Set cursor position in the Flex Text Controls

September 19, 2012

You have a text control in flex. At some random event, you need to focus the text control. Simple, right. Just give :

txtInput.setFocus();

All is fine. So what if you need to add some text to the text control? Like the following :

txtInput.text = “@anoop_pk”;
txtInput.setFocus();

This will definitely bring the focus on the control. But hold on. The cursor will be blinking on the beginning of the text and you want it to set to the end of the text. Okay it is quite simple. Flex framework provides with method setSelection for the text controls. Which can be used to select a part of the text in the text controls programatically. The typical usage is like this :

txtInput.setSelection(1,6);

We can use this to achieve our task by giving like this :

txtInput.setSelection(txtInput.text.length, txtInput.text.length);

We are infact selecting nothing, but this will force the cursor to move to the end of the text. Thats it guys, a small tip to keep my writing active. Lots of work. See you. Happy Coding. 🙂

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Java Optimization Tips

July 27, 2012

When writing Java code it can be easy to make simple mistakes that seem harmless on the surface but, as our applications grow larger, they can show themselves to be slow, resource intensive processes that could use a tune-up. Luckily there are some easy ways to optimize your Java code that you can begin using today. Here, we will introduce you to five of them.

1. Avoid unnecessary casting

Casting, for the new developer, is a way of converting between reference data types. Most casting is done to allow a more generic form of programming where your code will be able to work with all types of objects and classes that are descended from some type of base class.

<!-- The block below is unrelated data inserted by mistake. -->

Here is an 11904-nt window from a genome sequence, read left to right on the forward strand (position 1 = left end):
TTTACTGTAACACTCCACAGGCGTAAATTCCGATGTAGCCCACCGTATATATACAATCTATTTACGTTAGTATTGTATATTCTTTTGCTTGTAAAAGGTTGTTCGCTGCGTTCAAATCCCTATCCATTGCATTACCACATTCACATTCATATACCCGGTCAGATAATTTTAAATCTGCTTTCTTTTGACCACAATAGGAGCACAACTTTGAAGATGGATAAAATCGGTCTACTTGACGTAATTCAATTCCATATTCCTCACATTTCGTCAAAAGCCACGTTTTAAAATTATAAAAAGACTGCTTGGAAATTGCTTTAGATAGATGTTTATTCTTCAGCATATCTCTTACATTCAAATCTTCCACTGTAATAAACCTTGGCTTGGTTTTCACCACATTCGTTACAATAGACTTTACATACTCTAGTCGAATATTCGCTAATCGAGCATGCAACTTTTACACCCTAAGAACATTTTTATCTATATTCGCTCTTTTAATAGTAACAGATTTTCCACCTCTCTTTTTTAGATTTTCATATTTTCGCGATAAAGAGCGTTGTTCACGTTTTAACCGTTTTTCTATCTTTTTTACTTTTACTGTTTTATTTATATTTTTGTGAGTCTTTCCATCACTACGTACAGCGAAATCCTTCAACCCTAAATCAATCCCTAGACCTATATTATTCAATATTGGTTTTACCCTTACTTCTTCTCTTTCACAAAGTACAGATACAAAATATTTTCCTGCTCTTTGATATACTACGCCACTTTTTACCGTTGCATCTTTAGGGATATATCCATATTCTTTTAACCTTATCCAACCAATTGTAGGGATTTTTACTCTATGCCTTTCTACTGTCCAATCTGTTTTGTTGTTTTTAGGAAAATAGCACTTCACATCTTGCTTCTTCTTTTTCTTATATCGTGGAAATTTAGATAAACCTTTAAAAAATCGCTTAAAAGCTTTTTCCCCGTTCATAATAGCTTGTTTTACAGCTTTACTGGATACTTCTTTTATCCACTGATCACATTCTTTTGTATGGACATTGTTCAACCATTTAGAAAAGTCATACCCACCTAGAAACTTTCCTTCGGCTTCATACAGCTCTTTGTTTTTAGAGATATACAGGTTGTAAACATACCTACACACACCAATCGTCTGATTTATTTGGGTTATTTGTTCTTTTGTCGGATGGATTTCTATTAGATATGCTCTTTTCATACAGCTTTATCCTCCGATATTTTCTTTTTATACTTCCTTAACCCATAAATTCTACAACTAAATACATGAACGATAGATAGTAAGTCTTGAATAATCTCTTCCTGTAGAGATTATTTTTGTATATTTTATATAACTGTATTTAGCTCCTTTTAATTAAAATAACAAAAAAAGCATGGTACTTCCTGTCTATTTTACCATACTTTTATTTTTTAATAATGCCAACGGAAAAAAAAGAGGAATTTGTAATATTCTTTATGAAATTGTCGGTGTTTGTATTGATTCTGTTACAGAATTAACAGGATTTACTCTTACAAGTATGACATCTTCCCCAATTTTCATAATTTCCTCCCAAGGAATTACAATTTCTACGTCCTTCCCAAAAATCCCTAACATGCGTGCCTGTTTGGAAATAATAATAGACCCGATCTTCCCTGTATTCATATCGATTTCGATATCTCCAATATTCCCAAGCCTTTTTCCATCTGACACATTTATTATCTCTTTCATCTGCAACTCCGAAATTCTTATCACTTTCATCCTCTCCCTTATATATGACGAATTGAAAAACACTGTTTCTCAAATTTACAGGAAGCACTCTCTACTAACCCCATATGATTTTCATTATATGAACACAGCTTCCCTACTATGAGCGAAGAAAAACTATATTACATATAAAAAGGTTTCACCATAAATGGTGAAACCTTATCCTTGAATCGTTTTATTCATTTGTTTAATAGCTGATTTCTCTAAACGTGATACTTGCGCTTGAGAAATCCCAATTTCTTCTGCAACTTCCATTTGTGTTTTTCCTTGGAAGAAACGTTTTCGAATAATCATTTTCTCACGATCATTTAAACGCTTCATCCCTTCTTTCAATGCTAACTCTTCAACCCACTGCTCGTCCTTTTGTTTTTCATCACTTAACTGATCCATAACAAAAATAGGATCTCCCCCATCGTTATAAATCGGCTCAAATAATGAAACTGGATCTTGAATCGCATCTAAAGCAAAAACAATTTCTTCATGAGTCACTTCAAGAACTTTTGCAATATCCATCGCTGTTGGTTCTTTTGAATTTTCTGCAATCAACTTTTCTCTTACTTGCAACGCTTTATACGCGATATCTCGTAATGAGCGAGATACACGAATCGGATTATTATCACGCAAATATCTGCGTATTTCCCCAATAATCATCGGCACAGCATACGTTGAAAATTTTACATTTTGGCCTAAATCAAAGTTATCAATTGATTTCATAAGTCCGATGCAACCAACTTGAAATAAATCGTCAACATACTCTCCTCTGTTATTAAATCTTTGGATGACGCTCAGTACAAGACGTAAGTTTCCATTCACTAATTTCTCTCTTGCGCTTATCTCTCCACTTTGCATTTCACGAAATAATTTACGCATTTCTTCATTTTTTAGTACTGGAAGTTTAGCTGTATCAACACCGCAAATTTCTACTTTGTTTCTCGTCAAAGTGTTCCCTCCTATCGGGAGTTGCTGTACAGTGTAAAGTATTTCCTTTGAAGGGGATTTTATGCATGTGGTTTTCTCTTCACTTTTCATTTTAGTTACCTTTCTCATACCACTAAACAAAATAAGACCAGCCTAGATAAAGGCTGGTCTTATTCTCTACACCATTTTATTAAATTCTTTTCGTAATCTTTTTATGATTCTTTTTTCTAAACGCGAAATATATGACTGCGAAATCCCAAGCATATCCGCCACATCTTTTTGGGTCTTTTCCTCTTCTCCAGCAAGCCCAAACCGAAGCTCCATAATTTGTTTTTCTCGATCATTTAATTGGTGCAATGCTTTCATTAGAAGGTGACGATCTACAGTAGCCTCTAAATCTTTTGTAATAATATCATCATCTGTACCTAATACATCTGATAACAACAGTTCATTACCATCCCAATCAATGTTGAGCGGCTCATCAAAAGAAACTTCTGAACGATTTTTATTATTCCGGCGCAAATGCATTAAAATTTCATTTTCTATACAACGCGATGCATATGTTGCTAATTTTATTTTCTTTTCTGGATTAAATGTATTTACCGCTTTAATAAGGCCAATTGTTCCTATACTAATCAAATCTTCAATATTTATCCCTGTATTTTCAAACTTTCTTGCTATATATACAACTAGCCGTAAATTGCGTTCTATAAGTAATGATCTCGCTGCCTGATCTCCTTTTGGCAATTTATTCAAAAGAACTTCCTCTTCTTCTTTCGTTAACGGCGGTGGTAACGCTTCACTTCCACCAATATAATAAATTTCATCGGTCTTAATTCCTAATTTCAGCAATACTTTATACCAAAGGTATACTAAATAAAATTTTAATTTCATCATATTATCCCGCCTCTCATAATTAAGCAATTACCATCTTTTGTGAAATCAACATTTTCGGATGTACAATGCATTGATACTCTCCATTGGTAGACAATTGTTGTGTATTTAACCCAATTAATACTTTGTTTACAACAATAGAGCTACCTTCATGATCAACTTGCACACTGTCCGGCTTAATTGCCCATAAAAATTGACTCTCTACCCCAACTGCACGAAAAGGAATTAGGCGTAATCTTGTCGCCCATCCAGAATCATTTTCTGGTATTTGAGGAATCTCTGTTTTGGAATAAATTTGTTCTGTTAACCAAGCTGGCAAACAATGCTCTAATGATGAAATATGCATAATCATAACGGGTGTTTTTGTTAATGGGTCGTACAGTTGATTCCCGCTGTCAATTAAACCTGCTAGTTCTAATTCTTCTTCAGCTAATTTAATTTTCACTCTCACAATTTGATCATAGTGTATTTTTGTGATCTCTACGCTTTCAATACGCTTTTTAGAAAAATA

However, new programmers do not always write these casting statements correctly and are creating a situation where they are improperly casting and creating more overhead for their application in the VM than necessary. An example:

class MyCastingClass {
    public Object myMethod() {
        String myString = "Some data";
        Object myObj = (Object) myString;
        return myObj;
    }
}

Ok, let’s examine the statement Object myObj = (Object) myString; which is violating the unnecessary casting rule. There would be no reason to explicitly cast the string to an Object type since the string class already inherits from Object. Casting also bypasses the safety checks of the Java compiler and can end up causing errors at execution. The proper way to write this code would be:

class MyCastingClass {
    public Object myMethod() {
        return "Some data";
    }
}

Clean, easy to read and maintainable while preserving the rules of the compiler and creating less memory overhead. A very simple fix.

2. Eliminating Common Sub Expressions

A common mistake is the use of the same common sub-expression repeatedly in your code, yet you continue to type it out for each calculation. An Example:

int someNumber = (someValue * number1 / number2) + otherValue;
int someNumber2 = (someValue * number1 / number2) + otherValue2;

You may not realize it but you do this all the time. Performing a calculation that has a portion repeated over and over for each calculation. Because part of the calculation changes each time, you didn’t think to loop it and save yourself some trouble. Instead you are being redundant and slowing down the speed of your calculations. Here is a fix:

final int constantCalculation = (someValue * number1 / number2);
int someNumber = (constantCalculation) + otherValue;
int someNumber2 = (constantCalculation) + otherValue2;

Bingo! By placing the repeated portion of the sub-expression into a constant we can reuse it for multiple calculations without being redundant. A deceptively simple optimization.